- On severe mental illness register
- Pregnancy with mental disorders
- Psychiatric behavioral disability
- Psychiatric treatment changed
- Psychiatric treatment started
- Psychological disorder during pregnancy
- Root work
Convert F99 to ICD-9 Code
The General Equivalency Mapping (GEM) crosswalk indicates an approximate mapping between the ICD-10 code F99 its ICD-9 equivalent. The approximate mapping means there is not an exact match between the ICD-10 code and the ICD-9 code and the mapped code is not a precise representation of the original code.
Information for Patients
Also called: Mental illness
What are mental disorders?
Mental disorders (or mental illnesses) are conditions that affect your thinking, feeling, mood, and behavior. They may be occasional or long-lasting (chronic). They can affect your ability to relate to others and function each day.
What are some types of mental disorders?
There are many different types of mental disorders. Some common ones include
- Anxiety disorders, including panic disorder, obsessive-compulsive disorder, post-traumatic stress disorder, and phobias
- Depression, bipolar disorder, and other mood disorders
- Eating disorders
- Personality disorders
- Psychotic disorders, including schizophrenia
What causes mental disorders?
There is no single cause for mental illness. A number of factors can contribute to risk for mental illness, such as
- Your genes and family history
- Your life experiences, such as stress or a history of abuse, especially if they happen in childhood
- Biological factors such as chemical imbalances in the brain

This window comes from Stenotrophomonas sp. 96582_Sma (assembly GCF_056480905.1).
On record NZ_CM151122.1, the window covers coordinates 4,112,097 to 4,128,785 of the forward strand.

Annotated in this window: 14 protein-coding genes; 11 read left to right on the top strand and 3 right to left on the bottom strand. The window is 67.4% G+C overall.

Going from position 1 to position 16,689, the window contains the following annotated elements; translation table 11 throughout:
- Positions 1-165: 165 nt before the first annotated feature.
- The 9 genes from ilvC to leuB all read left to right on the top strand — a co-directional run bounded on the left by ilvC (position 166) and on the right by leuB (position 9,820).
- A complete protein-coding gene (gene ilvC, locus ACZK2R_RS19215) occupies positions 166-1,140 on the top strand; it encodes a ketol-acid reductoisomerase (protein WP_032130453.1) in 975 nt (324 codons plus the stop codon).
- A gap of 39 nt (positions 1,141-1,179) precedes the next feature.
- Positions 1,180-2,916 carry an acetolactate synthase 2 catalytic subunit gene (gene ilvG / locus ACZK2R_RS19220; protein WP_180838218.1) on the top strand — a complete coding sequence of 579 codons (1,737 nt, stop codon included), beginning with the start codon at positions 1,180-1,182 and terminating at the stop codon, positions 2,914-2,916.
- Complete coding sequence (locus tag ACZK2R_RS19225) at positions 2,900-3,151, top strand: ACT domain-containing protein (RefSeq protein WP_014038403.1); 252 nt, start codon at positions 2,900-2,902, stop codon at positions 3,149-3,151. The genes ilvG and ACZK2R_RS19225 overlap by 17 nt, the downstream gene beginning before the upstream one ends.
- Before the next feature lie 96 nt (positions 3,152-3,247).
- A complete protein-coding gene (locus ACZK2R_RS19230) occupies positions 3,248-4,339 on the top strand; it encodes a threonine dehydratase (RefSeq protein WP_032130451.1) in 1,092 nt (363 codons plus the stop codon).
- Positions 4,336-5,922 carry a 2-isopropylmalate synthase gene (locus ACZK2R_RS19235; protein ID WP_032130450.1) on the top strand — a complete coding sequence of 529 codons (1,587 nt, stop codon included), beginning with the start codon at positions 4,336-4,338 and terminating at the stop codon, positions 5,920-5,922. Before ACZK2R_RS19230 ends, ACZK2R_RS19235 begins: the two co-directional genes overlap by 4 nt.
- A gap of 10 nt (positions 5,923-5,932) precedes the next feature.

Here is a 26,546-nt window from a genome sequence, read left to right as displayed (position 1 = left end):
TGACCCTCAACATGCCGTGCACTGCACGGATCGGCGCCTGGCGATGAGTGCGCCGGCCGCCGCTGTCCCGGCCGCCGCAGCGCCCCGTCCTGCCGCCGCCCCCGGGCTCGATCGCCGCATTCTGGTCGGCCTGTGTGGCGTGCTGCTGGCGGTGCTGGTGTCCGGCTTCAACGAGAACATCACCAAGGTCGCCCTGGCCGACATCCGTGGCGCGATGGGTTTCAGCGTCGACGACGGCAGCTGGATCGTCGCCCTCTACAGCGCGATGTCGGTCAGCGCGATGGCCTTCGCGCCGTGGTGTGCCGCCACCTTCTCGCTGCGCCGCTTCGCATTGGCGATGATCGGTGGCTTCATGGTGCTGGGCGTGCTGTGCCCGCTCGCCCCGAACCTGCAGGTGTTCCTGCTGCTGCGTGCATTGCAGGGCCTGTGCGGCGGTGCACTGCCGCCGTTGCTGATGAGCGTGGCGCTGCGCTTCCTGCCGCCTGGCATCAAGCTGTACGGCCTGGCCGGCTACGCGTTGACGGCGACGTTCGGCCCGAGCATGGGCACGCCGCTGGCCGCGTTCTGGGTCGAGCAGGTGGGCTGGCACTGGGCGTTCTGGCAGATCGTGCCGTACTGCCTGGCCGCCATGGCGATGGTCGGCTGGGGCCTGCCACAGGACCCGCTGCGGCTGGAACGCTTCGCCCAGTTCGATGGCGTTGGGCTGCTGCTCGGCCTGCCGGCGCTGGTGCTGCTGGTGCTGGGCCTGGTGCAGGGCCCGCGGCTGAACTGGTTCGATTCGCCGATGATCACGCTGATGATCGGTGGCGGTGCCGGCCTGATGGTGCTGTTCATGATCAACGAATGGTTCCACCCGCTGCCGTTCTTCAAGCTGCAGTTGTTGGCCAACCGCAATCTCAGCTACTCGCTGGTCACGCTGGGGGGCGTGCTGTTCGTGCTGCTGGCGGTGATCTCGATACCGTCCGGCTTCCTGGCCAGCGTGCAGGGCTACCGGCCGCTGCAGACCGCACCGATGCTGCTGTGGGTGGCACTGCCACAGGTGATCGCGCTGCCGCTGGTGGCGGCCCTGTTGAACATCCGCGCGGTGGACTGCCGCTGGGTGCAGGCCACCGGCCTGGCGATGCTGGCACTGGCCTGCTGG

- A traumatic brain injury
- A mother's exposure to viruses or toxic chemicals while pregnant
- Use of alcohol or recreational drugs
- Having a serious medical condition like cancer
- Having few friends, and feeling lonely or isolated
Mental disorders are not caused by character flaws. They have nothing to do with being lazy or weak.
Who is at risk for mental disorders?
Mental disorders are common. More than half of all Americans will be diagnosed with a mental disorder at some time in their life.
How are mental disorders diagnosed?
The steps to getting a diagnosis include
- A medical history
- A physical exam and possibly lab tests, if your provider thinks that other medical conditions could be causing your symptoms
- A psychological evaluation. You will answer questions about your thinking, feelings, and behaviors.
What are the treatments for mental disorders?
Treatment depends on which mental disorder you have and how serious it is. You and your provider will work on a treatment plan just for you. It usually involves some type of therapy. You may also take medicines. Some people also need social support and education on managing their condition.
In some cases, you may need more intensive treatment. You may need to go to a psychiatric hospital. This could be because your mental illness is severe. Or it could be because you are at risk of hurting yourself or someone else. In the hospital, you will get counseling, group discussions, and activities with mental health professionals and other patients.
- Adjustment disorder (Medical Encyclopedia)
- Conversion disorder (Medical Encyclopedia)
- Illness anxiety disorder (Medical Encyclopedia)
- Somatic symptom disorder (Medical Encyclopedia)
[Learn More in MedlinePlus]